The present study reports an evaluation of an applied prejudice reduction intervention. Previous research has indicated that such programmes achieve limited success. The programme evaluated was an in-house anti-racist education programme aimed at reducing prejudice towards Aboriginal Australians. The target audience were employees of a large public service organization. Knowledge of, prejudice towards, and stereotyping of Aboriginal Australians were assessed before commencing the programme to establish a baseline. Changes in these variables were assessed immediately after completing the programme, and again 3 months after completing the programme. The programme had pronounced effects immediately after completion: there was a significant increase in knowledge and significant decrease in prejudice and negative stereotyping. However, 3 months later, there was no significant difference to baseline levels of prejudice and stereotyping. Knowledge remained significantly higher than at baseline 3 months after completing the programme. High prejudice participants alone experienced a significant, long-term decrease in old-fashioned racism. It is concluded that further research must be done to develop more successful strategies of prejudice reduction and stereotype change that are also applicable to ‘real world’ contexts.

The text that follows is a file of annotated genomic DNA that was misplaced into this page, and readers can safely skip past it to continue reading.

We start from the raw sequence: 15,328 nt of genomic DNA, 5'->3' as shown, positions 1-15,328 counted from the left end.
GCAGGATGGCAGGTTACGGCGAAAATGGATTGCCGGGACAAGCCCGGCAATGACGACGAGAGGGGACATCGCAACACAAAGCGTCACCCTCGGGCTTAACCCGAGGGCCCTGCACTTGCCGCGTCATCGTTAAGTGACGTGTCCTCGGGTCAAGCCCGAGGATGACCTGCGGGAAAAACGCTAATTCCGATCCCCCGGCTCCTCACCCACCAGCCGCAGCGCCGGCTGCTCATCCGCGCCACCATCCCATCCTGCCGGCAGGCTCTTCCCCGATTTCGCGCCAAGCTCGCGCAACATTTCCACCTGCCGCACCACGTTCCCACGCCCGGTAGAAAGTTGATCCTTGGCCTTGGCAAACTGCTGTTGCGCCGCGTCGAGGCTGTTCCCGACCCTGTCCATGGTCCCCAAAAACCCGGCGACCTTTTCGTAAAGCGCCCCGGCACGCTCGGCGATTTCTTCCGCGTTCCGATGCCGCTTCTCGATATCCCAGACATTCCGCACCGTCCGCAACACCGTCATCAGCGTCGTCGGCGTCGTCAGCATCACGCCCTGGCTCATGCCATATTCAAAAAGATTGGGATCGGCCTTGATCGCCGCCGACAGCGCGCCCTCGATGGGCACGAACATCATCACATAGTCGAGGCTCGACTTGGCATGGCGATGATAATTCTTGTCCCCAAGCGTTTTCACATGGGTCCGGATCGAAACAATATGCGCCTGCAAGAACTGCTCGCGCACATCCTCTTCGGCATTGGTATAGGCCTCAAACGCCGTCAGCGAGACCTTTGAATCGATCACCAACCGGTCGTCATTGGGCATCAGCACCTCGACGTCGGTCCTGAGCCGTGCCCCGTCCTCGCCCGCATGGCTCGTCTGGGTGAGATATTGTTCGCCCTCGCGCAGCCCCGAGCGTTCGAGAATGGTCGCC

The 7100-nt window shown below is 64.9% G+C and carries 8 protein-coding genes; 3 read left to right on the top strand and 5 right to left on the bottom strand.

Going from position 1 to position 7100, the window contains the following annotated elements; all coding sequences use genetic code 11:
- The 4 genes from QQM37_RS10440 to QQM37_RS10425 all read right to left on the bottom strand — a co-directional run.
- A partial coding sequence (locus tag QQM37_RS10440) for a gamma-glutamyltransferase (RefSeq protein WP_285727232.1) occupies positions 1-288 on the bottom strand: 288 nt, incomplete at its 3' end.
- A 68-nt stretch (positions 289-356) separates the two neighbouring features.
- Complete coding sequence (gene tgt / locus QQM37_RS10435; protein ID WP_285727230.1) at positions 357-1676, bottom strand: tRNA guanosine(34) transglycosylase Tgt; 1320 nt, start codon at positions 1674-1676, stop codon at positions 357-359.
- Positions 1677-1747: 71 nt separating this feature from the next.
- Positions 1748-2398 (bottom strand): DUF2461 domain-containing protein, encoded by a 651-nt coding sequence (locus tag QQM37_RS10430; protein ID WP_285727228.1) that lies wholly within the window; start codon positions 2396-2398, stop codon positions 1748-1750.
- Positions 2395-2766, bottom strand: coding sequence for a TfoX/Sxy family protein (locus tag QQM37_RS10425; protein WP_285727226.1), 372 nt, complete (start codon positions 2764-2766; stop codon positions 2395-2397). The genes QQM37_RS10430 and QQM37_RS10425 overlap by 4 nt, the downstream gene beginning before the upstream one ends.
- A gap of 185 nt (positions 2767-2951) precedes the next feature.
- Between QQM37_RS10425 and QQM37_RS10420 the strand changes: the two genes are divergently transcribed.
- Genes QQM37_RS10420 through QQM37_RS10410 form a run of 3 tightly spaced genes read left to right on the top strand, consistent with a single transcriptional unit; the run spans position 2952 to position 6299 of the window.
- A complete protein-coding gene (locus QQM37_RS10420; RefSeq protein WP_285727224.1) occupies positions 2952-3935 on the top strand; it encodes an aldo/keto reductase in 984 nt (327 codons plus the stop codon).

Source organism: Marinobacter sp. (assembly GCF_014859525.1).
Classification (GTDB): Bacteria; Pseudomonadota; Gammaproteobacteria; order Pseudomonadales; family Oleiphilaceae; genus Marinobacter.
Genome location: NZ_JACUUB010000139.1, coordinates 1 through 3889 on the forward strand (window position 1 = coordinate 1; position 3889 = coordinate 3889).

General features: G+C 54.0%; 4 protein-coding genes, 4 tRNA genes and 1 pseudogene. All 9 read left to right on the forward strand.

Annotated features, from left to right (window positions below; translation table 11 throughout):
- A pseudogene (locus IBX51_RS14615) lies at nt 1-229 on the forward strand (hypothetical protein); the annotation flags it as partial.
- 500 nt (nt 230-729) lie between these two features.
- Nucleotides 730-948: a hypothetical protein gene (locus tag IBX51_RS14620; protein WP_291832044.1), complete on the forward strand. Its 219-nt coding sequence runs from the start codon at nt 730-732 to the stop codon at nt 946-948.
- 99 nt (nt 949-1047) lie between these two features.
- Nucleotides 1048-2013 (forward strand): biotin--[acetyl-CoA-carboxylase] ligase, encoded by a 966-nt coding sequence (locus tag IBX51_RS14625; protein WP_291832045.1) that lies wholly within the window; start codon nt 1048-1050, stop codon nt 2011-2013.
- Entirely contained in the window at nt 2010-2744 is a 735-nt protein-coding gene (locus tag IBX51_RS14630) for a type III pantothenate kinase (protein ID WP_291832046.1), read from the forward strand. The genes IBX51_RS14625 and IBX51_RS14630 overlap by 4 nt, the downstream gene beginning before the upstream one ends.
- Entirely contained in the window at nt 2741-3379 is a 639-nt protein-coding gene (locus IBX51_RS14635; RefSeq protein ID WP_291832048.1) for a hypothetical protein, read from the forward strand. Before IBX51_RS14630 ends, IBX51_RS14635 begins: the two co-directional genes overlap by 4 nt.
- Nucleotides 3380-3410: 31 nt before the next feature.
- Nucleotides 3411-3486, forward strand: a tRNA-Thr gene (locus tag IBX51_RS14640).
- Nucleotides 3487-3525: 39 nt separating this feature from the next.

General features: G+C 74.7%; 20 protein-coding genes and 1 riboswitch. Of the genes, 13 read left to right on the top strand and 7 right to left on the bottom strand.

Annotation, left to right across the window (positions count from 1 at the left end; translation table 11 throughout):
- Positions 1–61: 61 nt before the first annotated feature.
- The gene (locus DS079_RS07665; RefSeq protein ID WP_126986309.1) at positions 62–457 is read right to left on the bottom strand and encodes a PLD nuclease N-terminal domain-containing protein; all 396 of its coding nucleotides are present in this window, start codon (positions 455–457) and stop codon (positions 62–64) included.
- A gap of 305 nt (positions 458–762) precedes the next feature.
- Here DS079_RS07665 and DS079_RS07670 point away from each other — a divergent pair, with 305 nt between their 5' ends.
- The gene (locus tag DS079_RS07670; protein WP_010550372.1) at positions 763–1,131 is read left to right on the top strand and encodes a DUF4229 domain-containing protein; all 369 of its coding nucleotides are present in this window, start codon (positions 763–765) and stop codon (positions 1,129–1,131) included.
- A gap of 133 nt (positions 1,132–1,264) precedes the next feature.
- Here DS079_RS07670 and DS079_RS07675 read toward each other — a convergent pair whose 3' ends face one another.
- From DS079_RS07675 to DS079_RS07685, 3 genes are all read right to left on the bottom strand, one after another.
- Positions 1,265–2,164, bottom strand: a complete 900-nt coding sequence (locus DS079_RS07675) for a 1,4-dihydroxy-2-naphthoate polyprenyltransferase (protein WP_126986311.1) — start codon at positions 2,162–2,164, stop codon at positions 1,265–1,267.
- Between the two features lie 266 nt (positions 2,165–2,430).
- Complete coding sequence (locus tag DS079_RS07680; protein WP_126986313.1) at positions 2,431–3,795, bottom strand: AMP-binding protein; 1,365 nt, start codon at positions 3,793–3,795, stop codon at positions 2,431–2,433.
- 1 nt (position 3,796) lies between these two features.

The information contained on this website has been sourced by the Australian Indigenous Psychology Education Project (AIPEP) and AIPEP 2. The first AIPEP was funded by the Australian Government Office of Teaching and Learning. AIPEP 2 is part of the Transforming Indigenous Mental Health and Wellbeing Project, funded by the Million Minds Mission Grant. The views expressed in this website do not necessarily reflect the views of the Australian Government Office of Teaching and Learning or the Million Minds Mission Grant.
Several of the images used throughout this website are credited to Chris Lewis